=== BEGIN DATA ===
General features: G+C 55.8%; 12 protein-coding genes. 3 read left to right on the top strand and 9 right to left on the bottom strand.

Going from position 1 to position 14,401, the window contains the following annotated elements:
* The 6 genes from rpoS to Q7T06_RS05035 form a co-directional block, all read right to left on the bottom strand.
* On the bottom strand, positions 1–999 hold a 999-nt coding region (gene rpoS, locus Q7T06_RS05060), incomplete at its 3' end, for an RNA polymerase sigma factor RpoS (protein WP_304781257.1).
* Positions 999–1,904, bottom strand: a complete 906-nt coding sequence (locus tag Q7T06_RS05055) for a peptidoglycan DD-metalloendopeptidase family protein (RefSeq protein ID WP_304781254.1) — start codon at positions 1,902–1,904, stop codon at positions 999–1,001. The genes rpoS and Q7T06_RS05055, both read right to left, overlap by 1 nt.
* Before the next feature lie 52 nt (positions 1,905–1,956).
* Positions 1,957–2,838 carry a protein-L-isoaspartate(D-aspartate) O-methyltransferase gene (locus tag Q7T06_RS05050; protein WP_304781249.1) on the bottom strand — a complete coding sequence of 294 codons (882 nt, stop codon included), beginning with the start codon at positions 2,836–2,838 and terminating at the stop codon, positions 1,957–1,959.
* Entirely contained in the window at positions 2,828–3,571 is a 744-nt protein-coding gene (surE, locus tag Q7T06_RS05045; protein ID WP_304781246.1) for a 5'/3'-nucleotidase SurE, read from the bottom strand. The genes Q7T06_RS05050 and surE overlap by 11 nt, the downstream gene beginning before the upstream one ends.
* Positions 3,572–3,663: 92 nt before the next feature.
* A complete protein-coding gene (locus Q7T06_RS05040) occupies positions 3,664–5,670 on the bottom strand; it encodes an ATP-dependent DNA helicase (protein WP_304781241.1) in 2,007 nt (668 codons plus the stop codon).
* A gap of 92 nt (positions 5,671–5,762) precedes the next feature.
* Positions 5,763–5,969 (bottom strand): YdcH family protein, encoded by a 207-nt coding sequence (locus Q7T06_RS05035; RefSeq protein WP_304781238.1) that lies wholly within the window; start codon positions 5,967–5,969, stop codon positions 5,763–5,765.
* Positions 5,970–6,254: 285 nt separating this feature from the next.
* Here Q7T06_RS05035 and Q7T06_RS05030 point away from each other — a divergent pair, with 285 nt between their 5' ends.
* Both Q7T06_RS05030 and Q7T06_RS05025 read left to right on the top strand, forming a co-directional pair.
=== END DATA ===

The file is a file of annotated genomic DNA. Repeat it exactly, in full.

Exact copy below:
General features: G+C 55.8%; 12 protein-coding genes. 3 read left to right on the top strand and 9 right to left on the bottom strand.

Going from position 1 to position 14,401, the window contains the following annotated elements:
* The 6 genes from rpoS to Q7T06_RS05035 form a co-directional block, all read right to left on the bottom strand.
* On the bottom strand, positions 1–999 hold a 999-nt coding region (gene rpoS, locus Q7T06_RS05060), incomplete at its 3' end, for an RNA polymerase sigma factor RpoS (protein WP_304781257.1).
* Positions 999–1,904, bottom strand: a complete 906-nt coding sequence (locus tag Q7T06_RS05055) for a peptidoglycan DD-metalloendopeptidase family protein (RefSeq protein ID WP_304781254.1) — start codon at positions 1,902–1,904, stop codon at positions 999–1,001. The genes rpoS and Q7T06_RS05055, both read right to left, overlap by 1 nt.
* Before the next feature lie 52 nt (positions 1,905–1,956).
* Positions 1,957–2,838 carry a protein-L-isoaspartate(D-aspartate) O-methyltransferase gene (locus tag Q7T06_RS05050; protein WP_304781249.1) on the bottom strand — a complete coding sequence of 294 codons (882 nt, stop codon included), beginning with the start codon at positions 2,836–2,838 and terminating at the stop codon, positions 1,957–1,959.
* Entirely contained in the window at positions 2,828–3,571 is a 744-nt protein-coding gene (surE, locus tag Q7T06_RS05045; protein ID WP_304781246.1) for a 5'/3'-nucleotidase SurE, read from the bottom strand. The genes Q7T06_RS05050 and surE overlap by 11 nt, the downstream gene beginning before the upstream one ends.
* Positions 3,572–3,663: 92 nt before the next feature.
* A complete protein-coding gene (locus Q7T06_RS05040) occupies positions 3,664–5,670 on the bottom strand; it encodes an ATP-dependent DNA helicase (protein WP_304781241.1) in 2,007 nt (668 codons plus the stop codon).
* A gap of 92 nt (positions 5,671–5,762) precedes the next feature.
* Positions 5,763–5,969 (bottom strand): YdcH family protein, encoded by a 207-nt coding sequence (locus Q7T06_RS05035; RefSeq protein WP_304781238.1) that lies wholly within the window; start codon positions 5,967–5,969, stop codon positions 5,763–5,765.
* Positions 5,970–6,254: 285 nt separating this feature from the next.
* Here Q7T06_RS05035 and Q7T06_RS05030 point away from each other — a divergent pair, with 285 nt between their 5' ends.
* Both Q7T06_RS05030 and Q7T06_RS05025 read left to right on the top strand, forming a co-directional pair.